We were taught at school that condition 3 (would+have+v3) is used for unreal past, which means "there is no more chance for it to happen in the other way around" such as "if you had driven the car carefully, he would not have died". So, we can easily understand that "condition 3" is used there is no more opportunity for something to happen in another way because it already happened in the past. You can't reverse the time.

But today, I was watching ITV and the TV presenter, when he appeared after a break, said: "if you were watching earlier, you would have heard me talk about the solution."

He simply referred to his previous talk about a solution before the break. And break-time passed by. So he appeared again and he continued talking on the same issue. So he wanted to remind the viewers that he was talking about this issue before the break time. 

But I got confused when I heard him said ""if you were watching earlier, you would have heard me talk about the solution." He used conditional 3 (would have v3) which seemed irrevelant to the situation, as in this situation he is not referring to a past event which he now wishes to have happened in the opposite way. What he is doing is to guess something did happen. So, the situation here is not a wish for past event, and it is only a guess or presumption about a past event.

So; 1- why did TV presenter say "if you were......., you would have heard me..."? 2- Is this really conditional 3, because the "if+sentence" is not past perfect. 3- Would it not have been better if he instead said "....you must have heard me...", not "would have heard" because he is guession or presuming that something was highly likely the case.

Regards,

2 added 478 characters in body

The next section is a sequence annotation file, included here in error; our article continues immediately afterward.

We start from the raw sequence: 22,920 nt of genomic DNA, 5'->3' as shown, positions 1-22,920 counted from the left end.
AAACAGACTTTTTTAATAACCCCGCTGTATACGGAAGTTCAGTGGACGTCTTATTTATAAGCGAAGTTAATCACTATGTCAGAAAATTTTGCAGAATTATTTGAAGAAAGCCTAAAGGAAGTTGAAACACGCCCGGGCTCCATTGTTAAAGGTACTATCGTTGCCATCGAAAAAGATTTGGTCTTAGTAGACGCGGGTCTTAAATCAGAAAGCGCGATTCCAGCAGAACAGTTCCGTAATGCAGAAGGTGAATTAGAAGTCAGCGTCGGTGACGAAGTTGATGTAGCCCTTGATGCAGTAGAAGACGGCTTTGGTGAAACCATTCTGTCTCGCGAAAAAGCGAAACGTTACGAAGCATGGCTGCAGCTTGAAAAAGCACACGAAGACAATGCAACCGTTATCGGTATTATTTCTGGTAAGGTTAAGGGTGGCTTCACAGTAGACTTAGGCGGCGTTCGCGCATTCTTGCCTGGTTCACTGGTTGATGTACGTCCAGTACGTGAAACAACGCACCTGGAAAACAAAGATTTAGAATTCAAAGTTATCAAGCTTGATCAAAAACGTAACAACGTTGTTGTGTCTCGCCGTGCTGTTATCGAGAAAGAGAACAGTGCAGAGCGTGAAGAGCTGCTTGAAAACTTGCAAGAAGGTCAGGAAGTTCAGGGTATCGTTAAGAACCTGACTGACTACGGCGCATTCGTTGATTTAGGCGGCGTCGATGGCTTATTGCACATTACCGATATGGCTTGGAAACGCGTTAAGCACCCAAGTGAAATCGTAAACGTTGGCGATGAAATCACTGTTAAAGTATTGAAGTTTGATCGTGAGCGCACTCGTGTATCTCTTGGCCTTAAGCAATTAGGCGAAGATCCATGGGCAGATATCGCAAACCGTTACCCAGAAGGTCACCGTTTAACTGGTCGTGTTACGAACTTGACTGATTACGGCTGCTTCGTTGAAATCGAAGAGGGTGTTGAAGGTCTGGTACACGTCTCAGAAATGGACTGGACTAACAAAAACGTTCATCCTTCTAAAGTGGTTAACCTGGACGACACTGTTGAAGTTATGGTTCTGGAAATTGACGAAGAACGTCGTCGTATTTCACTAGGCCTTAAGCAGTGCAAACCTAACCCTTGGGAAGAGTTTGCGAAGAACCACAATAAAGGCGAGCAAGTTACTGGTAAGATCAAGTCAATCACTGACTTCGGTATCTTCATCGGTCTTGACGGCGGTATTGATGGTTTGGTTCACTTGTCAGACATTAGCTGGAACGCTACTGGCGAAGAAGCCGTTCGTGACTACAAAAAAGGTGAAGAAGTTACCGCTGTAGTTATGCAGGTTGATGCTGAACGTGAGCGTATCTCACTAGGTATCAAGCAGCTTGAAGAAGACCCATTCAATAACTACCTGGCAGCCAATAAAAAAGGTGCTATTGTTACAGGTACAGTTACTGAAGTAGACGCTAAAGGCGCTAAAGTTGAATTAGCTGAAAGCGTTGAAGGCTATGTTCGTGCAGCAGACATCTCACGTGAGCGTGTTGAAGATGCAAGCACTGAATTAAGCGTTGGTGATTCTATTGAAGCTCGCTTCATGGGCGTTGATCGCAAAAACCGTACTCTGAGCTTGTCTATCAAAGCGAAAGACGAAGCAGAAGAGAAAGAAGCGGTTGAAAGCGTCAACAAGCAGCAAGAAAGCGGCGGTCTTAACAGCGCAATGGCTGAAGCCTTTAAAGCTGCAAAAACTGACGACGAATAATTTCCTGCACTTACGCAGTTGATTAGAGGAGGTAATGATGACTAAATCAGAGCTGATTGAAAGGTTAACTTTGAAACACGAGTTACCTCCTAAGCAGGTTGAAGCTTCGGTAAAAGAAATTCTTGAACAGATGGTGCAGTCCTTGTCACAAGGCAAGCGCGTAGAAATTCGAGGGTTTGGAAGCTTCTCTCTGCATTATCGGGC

source | link

Another thing that clashes with what we were taught at school. We were taught that condition 3 (would+have+v3) is used for unreal past, which means "there is no more chance for it to happen in the other way around" such as "if you had driven the car carefully, he would not have died". One can easily understand that there is no more opportunity for it because it happened in the past. You can't reverse the time.

But today, I was watching ITV and the TV presenter, after a break, said: "if you were watching earlier, you would have heard me talk about the solution."

He simply referred to the fact that he was talkinghis previous talk about a solution before the break. And break time passed. So he was backstarted to talk again talking on the same issue. So he wanted to remind the viewers that he was talking about this issue even before the break time.

But I got confused becausewhen he said ""if you were watching earlier, you would have heard me talk about the solution." Because he used "...would have v3..." which seemed irrevelant to the situation, as here he is not referring to a wish about a past event which he wishes to happen otherwise. He is only guessing something did happen.

As far as we know, "would have v3 (conditional 3)" is used for unreal pastSo, and the situation here is not an unreala wish for past event, and but a guess or presumption about a past event.

So, my first question: why did TV presenter say "if you were......., you would have heard me..."?

Secondly, And do you think it would be more convenient if he instead said "....you must have heard me...", because he is presuming that something was highly likely the case.

Regards,

Another thing that clashes with what we were taught at school. We were taught that condition 3 (would+have+v3) is used for unreal past.